Going Native

Going Native

Tokyo's thriving Ainu community keeps traditional culture alive


Mina Sakai's great-great-grandfather Amaytaki with a fresh kill Courtesy of Mina Sakai

Mina Sakai's great-great-grandfather Amaytaki with a fresh kill Courtesy of Mina Sakai

In September 2007, the UN General Assembly passed the Declaration on the Rights of Indigenous Peoples, prompting the government, which feared international criticism ahead of the G-8 summit in Hokkaido last July, to pass a resolution recognizing the Ainu as an indigenous people of Japan.

Photo by Andy Sharp

Photo by Andy Sharp

To coincide with the gathering of political leaders, Sakai helped organize the Indigenous Peoples’ Summit in Ainu Mosir 2008, an event attended by aborigines from around the world. In addition to celebrating traditional culture with music and dance, the proceedings had a serious side. Participants demanded the government grant the Ainu rights of self-determination and control over natural resources. They also called for educational improvements, including the adoption of the Ainu tongue as an official language of Japan and the creation of history textbooks from Ainu perspectives. Most significantly, they demanded a formal apology for past wrongs.

But is the message getting across to the politicians in Nagatacho?

Hiroshi Imazu is a lower house lawmaker from the ruling Liberal Democratic Party who led a bipartisan group to draft the resolution recognizing the Ainu. Yet despite his pro-aborigine stance, he rejects out of hand the notion of an apology.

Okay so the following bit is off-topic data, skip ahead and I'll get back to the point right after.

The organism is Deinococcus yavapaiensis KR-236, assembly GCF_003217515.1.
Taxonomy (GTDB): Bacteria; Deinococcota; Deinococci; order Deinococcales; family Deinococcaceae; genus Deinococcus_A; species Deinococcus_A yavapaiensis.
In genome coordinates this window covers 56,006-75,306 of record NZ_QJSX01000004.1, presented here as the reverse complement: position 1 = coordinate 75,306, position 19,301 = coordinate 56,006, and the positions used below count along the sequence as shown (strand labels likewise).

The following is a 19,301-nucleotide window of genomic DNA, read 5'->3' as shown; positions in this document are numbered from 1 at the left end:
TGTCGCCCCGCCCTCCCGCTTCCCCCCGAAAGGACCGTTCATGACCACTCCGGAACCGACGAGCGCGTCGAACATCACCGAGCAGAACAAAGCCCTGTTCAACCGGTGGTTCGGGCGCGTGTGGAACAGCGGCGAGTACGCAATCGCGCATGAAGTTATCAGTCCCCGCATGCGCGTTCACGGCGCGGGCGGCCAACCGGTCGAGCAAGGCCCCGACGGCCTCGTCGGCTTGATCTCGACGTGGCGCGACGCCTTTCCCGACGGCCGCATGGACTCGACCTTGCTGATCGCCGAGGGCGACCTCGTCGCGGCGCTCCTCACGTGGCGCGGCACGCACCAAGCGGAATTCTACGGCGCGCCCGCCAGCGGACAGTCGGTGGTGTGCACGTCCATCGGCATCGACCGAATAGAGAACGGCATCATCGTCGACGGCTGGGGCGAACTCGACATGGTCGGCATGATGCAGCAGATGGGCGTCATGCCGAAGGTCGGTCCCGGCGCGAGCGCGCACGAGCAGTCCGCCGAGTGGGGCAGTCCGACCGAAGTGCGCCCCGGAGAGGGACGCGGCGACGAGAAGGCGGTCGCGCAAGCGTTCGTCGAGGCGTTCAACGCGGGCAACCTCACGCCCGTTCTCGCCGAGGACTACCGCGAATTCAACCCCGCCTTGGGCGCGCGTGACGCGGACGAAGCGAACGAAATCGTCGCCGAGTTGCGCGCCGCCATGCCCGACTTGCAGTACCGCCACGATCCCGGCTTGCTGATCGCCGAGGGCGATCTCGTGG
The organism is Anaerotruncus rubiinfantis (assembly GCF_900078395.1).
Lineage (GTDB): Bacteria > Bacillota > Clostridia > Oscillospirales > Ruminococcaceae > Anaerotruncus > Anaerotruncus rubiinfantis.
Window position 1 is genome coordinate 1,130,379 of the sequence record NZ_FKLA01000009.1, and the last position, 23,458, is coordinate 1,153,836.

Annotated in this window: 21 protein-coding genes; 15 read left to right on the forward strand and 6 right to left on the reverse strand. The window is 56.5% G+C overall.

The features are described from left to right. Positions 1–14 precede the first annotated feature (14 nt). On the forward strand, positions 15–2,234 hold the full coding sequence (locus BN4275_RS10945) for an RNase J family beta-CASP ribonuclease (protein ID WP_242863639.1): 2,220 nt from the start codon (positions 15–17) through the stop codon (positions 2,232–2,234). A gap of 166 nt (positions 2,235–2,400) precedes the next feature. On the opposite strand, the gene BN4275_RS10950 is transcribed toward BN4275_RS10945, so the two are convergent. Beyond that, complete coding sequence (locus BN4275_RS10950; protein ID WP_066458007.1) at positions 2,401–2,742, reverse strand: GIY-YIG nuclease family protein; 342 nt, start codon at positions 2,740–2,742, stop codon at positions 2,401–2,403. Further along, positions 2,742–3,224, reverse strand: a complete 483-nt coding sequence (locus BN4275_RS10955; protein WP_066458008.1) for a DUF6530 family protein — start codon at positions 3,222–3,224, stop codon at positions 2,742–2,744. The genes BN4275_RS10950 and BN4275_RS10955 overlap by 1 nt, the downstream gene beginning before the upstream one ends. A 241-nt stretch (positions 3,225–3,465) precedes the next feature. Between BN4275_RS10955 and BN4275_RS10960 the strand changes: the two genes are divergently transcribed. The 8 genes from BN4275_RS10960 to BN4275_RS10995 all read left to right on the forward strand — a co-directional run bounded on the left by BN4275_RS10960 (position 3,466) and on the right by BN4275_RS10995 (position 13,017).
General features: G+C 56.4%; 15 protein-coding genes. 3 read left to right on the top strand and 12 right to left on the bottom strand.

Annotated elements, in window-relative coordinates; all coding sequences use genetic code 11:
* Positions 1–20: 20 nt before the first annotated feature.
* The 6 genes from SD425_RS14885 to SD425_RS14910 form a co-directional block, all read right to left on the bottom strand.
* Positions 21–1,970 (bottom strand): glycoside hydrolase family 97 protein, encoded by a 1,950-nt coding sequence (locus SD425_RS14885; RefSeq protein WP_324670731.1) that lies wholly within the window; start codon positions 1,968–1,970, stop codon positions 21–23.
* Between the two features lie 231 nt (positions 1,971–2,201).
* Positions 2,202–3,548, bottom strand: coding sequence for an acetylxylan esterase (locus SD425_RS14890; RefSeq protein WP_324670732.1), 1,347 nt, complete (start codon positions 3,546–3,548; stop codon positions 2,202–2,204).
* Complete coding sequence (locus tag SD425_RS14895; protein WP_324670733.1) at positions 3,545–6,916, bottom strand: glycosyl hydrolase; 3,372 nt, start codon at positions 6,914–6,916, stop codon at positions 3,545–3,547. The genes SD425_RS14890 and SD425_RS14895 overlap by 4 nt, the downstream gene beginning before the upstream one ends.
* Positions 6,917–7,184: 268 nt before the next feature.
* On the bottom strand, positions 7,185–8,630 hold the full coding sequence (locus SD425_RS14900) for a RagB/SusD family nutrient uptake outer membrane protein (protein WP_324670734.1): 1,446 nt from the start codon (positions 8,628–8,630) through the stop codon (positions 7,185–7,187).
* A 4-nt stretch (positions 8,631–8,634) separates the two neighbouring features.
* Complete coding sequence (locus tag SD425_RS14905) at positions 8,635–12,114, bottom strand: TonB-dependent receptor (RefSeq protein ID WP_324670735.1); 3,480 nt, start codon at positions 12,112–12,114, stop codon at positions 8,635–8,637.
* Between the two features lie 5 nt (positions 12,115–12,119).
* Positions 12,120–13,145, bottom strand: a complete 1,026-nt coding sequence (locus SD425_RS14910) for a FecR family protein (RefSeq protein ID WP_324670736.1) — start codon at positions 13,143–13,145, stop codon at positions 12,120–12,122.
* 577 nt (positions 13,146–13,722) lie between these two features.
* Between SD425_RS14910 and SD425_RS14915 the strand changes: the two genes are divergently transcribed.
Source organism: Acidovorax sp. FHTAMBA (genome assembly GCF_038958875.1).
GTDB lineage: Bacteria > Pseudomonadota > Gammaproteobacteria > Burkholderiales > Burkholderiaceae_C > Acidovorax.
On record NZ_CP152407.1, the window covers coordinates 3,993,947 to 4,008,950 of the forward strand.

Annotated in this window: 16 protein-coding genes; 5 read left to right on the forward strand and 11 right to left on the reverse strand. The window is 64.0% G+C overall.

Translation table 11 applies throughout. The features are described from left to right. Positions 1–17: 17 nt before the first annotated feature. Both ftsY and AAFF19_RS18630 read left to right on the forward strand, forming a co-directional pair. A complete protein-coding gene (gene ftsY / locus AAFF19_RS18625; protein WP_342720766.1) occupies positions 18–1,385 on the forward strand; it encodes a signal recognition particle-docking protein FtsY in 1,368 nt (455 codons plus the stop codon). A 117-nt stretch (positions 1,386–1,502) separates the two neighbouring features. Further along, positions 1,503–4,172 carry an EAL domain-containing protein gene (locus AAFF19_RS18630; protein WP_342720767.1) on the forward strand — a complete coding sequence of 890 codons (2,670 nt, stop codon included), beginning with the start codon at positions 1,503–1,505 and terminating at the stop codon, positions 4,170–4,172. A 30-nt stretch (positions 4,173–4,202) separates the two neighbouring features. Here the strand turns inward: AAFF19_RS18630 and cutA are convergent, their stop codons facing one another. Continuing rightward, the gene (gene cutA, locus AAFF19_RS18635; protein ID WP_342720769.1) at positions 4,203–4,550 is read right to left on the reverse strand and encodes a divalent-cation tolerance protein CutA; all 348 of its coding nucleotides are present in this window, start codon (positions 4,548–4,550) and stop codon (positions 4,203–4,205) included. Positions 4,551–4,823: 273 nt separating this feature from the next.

“Japan’s situation is different to that of Australia or America,” Imazu told Metropolis in an interview at his Diet office. “I don’t think an apology is necessary and I think the Diet resolution is enough to show our feelings [toward the Ainu people].”

Ainu culture lives most vibrantly through its music and dance. Epic yukar deity songs are performed at religious ceremonies and have been passed down from generation to generation. Unique Ainu musical instruments include the tonkori, a zither with five strings made from a species of nettle, or whale, deer or reindeer tendons, and the mukkuri, a type of Jew’s harp. Ainu dance can be playful or spiritual, and is usually only performed by women.

Sakai and her brother helped found the Ainu Rebels in the summer of 2006 to have some fun studying their native culture, but the band evolved into a performance group fusing traditional song and dance with rock and hip-hop.

While some elders disapprove of the Rebels, accusing them of debasing traditional culture, most are supportive, seeing, as Sakai does, how they are not just keeping the culture alive, but taking it to a new audience.

“It’d be a bit dull if it was just traditional music, but we get through to young people by playing club events,” she says.

Other well-known Ainu artists include Oki, a tonkori player who leads the psychedic-tinged Dub Ainu Band, and the Ainu Art Project, a network of dancers, singers and storytellers that was a precursor to the Ainu Rebels.

The Rebels themselves have until now concentrated on live shows, but a CD is in the pipeline for release later this year. Almost all of their songs are in Ainu, with Japanese only used to rap their message home.

The Ainu Rebels in action Courtesy of Mina Sakai

The Ainu Rebels in action Courtesy of Mina Sakai

“Make an Ainu movie for us! Please document our voices for future generations!”